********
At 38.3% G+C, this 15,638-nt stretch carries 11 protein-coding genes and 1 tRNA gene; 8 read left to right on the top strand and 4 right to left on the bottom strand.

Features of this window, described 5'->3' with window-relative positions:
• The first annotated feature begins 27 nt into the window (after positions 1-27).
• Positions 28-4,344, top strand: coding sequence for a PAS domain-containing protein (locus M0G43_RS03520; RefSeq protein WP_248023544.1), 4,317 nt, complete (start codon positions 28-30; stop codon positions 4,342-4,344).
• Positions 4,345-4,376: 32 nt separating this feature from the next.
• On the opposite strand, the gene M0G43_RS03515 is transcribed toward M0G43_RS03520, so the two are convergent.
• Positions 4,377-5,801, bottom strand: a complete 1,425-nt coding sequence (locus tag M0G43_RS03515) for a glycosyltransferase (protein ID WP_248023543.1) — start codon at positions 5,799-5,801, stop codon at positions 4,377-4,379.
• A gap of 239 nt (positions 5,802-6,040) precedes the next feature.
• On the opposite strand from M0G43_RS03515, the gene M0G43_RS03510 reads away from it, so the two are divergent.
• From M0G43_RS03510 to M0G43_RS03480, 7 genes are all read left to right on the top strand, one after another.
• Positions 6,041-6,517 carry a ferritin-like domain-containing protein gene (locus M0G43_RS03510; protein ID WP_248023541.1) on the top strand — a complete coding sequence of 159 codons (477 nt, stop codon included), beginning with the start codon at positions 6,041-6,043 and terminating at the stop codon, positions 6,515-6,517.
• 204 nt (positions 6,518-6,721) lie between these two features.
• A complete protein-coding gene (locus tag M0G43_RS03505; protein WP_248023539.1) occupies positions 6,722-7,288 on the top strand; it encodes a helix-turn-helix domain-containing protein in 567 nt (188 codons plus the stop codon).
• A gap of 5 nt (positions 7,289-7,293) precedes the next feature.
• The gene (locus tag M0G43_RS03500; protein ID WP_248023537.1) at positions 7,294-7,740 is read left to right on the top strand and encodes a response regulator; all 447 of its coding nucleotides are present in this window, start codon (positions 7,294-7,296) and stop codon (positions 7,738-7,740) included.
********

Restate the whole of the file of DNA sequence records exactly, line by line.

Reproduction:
At 38.3% G+C, this 15,638-nt stretch carries 11 protein-coding genes and 1 tRNA gene; 8 read left to right on the top strand and 4 right to left on the bottom strand.

Features of this window, described 5'->3' with window-relative positions:
• The first annotated feature begins 27 nt into the window (after positions 1-27).
• Positions 28-4,344, top strand: coding sequence for a PAS domain-containing protein (locus M0G43_RS03520; RefSeq protein WP_248023544.1), 4,317 nt, complete (start codon positions 28-30; stop codon positions 4,342-4,344).
• Positions 4,345-4,376: 32 nt separating this feature from the next.
• On the opposite strand, the gene M0G43_RS03515 is transcribed toward M0G43_RS03520, so the two are convergent.
• Positions 4,377-5,801, bottom strand: a complete 1,425-nt coding sequence (locus tag M0G43_RS03515) for a glycosyltransferase (protein ID WP_248023543.1) — start codon at positions 5,799-5,801, stop codon at positions 4,377-4,379.
• A gap of 239 nt (positions 5,802-6,040) precedes the next feature.
• On the opposite strand from M0G43_RS03515, the gene M0G43_RS03510 reads away from it, so the two are divergent.
• From M0G43_RS03510 to M0G43_RS03480, 7 genes are all read left to right on the top strand, one after another.
• Positions 6,041-6,517 carry a ferritin-like domain-containing protein gene (locus M0G43_RS03510; protein ID WP_248023541.1) on the top strand — a complete coding sequence of 159 codons (477 nt, stop codon included), beginning with the start codon at positions 6,041-6,043 and terminating at the stop codon, positions 6,515-6,517.
• 204 nt (positions 6,518-6,721) lie between these two features.
• A complete protein-coding gene (locus tag M0G43_RS03505; protein WP_248023539.1) occupies positions 6,722-7,288 on the top strand; it encodes a helix-turn-helix domain-containing protein in 567 nt (188 codons plus the stop codon).
• A gap of 5 nt (positions 7,289-7,293) precedes the next feature.
• The gene (locus tag M0G43_RS03500; protein ID WP_248023537.1) at positions 7,294-7,740 is read left to right on the top strand and encodes a response regulator; all 447 of its coding nucleotides are present in this window, start codon (positions 7,294-7,296) and stop codon (positions 7,738-7,740) included.